(f) The potential of the place for public education
War memorials are a good foundation tool for research, as they give names of men who fought and died during the war. The War Memorial also indicates families who were living in the area at the time, which makes it a useful tool for genealogical research. The study of war memorials can give an insight into the area or district they represent. War memorials are important sites for public education about the significant and personal impact that New Zealand’s participation in the conflicts had on the nation.
(h) The symbolic or commemorative value of the place
The War Memorial has a number of symbolic and commemorative values. The concrete border enclosing the memorial gives the impression of the Memorial standing on sacred ground. The iconography present on the memorial is also significant. It was unusual for World War One Memorials to have specific ‘New Zealand icons’, this makes the presence of the lemon squeezer hat, an important New Zealand symbol, somewhat rare. The symbolism of the actual Memorial is also important, with the four-sided obelisk being closely aligned with the concept of eternal life. The War Memorial is a special site for the community of Makara, as a place to commemorate the sacrifices made by the men of Makara during World Wars One and Two.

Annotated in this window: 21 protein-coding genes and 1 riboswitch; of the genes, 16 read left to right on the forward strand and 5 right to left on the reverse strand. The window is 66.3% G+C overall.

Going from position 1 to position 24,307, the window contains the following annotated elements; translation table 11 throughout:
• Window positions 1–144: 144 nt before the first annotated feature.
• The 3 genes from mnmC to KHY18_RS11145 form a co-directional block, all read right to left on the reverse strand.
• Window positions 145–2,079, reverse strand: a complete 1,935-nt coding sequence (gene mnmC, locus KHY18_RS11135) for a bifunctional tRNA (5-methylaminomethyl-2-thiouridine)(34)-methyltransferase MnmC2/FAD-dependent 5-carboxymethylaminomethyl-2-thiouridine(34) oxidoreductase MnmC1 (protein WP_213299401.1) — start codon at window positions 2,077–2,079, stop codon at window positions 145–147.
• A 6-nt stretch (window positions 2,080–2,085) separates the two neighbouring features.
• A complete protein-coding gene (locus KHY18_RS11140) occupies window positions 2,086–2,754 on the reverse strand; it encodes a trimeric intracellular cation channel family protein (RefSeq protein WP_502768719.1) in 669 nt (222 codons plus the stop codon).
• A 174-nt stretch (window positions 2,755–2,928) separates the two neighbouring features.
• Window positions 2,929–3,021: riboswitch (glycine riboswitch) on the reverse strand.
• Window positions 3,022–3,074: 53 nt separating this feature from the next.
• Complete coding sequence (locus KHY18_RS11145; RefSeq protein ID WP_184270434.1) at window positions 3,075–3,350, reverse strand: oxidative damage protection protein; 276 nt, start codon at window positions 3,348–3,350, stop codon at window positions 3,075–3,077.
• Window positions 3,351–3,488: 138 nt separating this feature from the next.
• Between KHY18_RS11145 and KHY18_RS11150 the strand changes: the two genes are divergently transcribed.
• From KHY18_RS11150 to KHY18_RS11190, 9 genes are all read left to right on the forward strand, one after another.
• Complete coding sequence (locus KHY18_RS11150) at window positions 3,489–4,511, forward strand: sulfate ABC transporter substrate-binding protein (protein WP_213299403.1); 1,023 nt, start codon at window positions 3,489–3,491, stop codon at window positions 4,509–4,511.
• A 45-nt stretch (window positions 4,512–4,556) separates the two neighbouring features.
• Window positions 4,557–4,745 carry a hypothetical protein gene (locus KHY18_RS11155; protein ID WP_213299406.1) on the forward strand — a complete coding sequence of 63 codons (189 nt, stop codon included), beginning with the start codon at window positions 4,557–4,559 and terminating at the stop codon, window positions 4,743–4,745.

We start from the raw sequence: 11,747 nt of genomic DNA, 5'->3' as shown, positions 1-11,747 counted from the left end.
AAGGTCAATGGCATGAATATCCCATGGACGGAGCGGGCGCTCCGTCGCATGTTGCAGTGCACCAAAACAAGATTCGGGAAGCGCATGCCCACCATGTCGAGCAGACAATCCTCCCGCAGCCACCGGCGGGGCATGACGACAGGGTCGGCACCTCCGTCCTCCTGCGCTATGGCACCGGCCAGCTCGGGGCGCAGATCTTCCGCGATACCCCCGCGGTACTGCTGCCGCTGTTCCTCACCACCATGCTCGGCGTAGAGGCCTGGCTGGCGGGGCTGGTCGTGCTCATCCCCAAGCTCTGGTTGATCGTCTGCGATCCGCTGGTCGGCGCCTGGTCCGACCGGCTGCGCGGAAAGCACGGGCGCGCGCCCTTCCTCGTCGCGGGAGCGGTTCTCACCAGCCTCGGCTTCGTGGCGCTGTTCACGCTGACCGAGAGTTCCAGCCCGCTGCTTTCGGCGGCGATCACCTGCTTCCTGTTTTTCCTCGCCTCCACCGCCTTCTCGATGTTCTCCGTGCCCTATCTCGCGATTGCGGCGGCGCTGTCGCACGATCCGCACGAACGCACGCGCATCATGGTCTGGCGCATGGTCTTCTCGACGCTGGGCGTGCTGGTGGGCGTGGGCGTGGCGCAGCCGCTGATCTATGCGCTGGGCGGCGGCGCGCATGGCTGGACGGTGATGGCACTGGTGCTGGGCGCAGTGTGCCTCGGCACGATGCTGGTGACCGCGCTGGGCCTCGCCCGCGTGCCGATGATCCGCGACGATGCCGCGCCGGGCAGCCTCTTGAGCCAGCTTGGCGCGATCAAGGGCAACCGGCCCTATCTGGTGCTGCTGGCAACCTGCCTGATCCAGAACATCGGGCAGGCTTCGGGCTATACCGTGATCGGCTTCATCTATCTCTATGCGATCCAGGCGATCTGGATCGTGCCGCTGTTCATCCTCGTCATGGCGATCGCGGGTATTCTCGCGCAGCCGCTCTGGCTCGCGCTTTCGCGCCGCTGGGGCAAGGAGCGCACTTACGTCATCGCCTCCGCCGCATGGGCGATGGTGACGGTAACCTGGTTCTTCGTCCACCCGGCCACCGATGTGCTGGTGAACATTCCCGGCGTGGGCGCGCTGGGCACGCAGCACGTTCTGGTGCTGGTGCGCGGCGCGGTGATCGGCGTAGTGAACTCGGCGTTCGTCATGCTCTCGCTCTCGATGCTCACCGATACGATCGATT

Summary of Significance or Values
This place was assessed against, and found to qualify under the following criteria: a, b, e, f and h.
It is considered that this place qualifies as a Category II historic place.